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    I'm not sure if this is what you are referring to or not, but up here, the incident commander or as we call it, OSC or 1 IC, Senior officer on first truck out is OSC. He will establish initial command near first truck, he has ridden on the truck. He will advise subsequent arrivals of location. He will maintain radio contact with all units, may roam a bit checking crews and fire scene, but available to all including dispatch and station, district or central command. FYI, on a SFD, we would dispatch 2 fire apparatus plus ambulance, total of 12 personnel. Police will be on hand to help with traffic or crowd control.

  8. #8
    Forum Member Rescue101's Avatar
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    I keep movin' so the Press can't find me,hehe T.C,

  9. #9
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    I echo what Bones 42 said.

  10. #10
    Forum Member Bushwhacker's Avatar
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    Quote Originally Posted by Rescue101 View Post
    I keep movin' so the Press can't find me,hehe T.C,
    One of the Best Screw ups ever made...ALL our Helmets are Black, No more Red for Capts, White for Chiefs, We are all Black. So when the Press or a ****ed of Individual comes walking up screaming where is the Godawful Chief, we all just smile usually as the chief says" I dunno but when you find him tell that S.O.B. we need to talk!"

    It all depends on Situations, Some times he is sitting back beside the Engine Checking things out, Or some times he is right beside us, all depends.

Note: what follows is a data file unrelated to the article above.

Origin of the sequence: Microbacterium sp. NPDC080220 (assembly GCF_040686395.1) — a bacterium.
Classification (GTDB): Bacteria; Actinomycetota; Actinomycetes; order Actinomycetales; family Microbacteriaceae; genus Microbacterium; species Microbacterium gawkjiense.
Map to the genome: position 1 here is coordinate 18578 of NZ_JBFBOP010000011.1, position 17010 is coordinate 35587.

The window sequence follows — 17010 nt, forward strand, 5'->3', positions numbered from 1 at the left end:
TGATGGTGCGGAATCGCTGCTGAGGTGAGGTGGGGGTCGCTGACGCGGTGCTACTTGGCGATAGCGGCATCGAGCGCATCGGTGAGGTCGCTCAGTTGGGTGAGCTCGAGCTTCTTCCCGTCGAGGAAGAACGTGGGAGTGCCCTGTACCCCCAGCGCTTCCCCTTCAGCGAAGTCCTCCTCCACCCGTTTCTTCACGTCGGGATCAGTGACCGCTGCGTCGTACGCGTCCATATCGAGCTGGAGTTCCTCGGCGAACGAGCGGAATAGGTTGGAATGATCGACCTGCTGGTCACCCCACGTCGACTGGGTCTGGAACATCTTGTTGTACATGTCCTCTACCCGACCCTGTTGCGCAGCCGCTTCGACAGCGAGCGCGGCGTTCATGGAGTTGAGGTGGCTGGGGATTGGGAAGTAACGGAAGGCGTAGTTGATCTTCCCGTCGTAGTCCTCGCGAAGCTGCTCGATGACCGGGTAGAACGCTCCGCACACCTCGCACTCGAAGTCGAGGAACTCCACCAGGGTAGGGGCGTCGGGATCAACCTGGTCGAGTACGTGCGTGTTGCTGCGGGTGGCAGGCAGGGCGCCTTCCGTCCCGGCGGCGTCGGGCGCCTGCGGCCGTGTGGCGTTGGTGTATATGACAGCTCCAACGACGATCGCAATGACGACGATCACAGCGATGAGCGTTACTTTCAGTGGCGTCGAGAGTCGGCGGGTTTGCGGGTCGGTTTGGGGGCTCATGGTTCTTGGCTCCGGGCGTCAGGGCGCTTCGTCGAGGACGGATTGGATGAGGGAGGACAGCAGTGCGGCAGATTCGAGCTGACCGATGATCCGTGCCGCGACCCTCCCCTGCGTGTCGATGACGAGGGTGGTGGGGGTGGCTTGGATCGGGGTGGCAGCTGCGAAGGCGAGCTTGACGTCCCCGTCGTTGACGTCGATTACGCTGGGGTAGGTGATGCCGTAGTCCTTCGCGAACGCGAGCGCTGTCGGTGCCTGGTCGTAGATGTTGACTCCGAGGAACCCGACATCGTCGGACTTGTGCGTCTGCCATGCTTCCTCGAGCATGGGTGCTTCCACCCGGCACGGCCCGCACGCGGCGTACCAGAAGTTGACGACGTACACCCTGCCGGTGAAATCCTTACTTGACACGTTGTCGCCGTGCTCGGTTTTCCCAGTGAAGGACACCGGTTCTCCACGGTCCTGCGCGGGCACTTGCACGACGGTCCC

Courage, Being Scared to Death and Saddling Up anyways.

  11. #11
    Back In Black ChiefKN's Avatar
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    Quote Originally Posted by Bones42 View Post
    Depends on the weather. If it's raining, I'm sitting in my car. If it's nice out, I'll be somewhere outside. For some Chiefs....losing their "senses" can be the best thing to happen.
    Did you have a folding chair? I did... one of those nice fold out fabric chairs with an attached umbrella.

    I am now a past chief and the views, opinions, and comments are mine and mine alone. I do not speak for any department or in any official capacity. Although, they would be smart to listen to me.

    "The last thing I want to do is hurt you. But it's still on the list."

    "When tempted to fight fire with fire, remember that the Fire Department usually uses water."

  12. #12
    Forum Member Rescue101's Avatar
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    Right under the back seat of my P/U. T.C.
    Last edited by Rescue101; 02-18-2010 at 08:36 AM.

  13. #13
    Forum Member RangerJake72's Avatar
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    depends on the size of the fire. Small fire, 1 or 2 tractors, 1st tractor on scene is IC (and we own the fire scene). more than 2 tractors, we will have a supervisor or senior ranger in their pickup to handle things. As the incident gets larger in size or longer in duration, then we bring out the command trailer, the District manager will run the show, unified command port is set up.
    "If you can't be a good example, the you'll just have to be a terrible warning."

  14. #14
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    We work out of the back of the buggy, we have the passport board, ics board, several radios, you can "wing it" and I have plenty of times, or you can be where the tools you need are.
    I guess if I didn't trust anyone on the job I'd wander around with a radio, but I have good people that I work with and they are my eyes if I'm IC.

  15. #15
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    Cool

    Check out West Coast 911 and see how San Bernardino City's Chiefs run their incidents and that will show you how we run ours.

    If the I.C. is a Chief then he's across the street or on a corner to get a 3-sided view of the Incident. If I'm the I.C. then I get back into the cab of the Truck when I can.
    "Be LOUD, Be PROUD..... It just might save your can someday when goin' through an intersection!!!!!"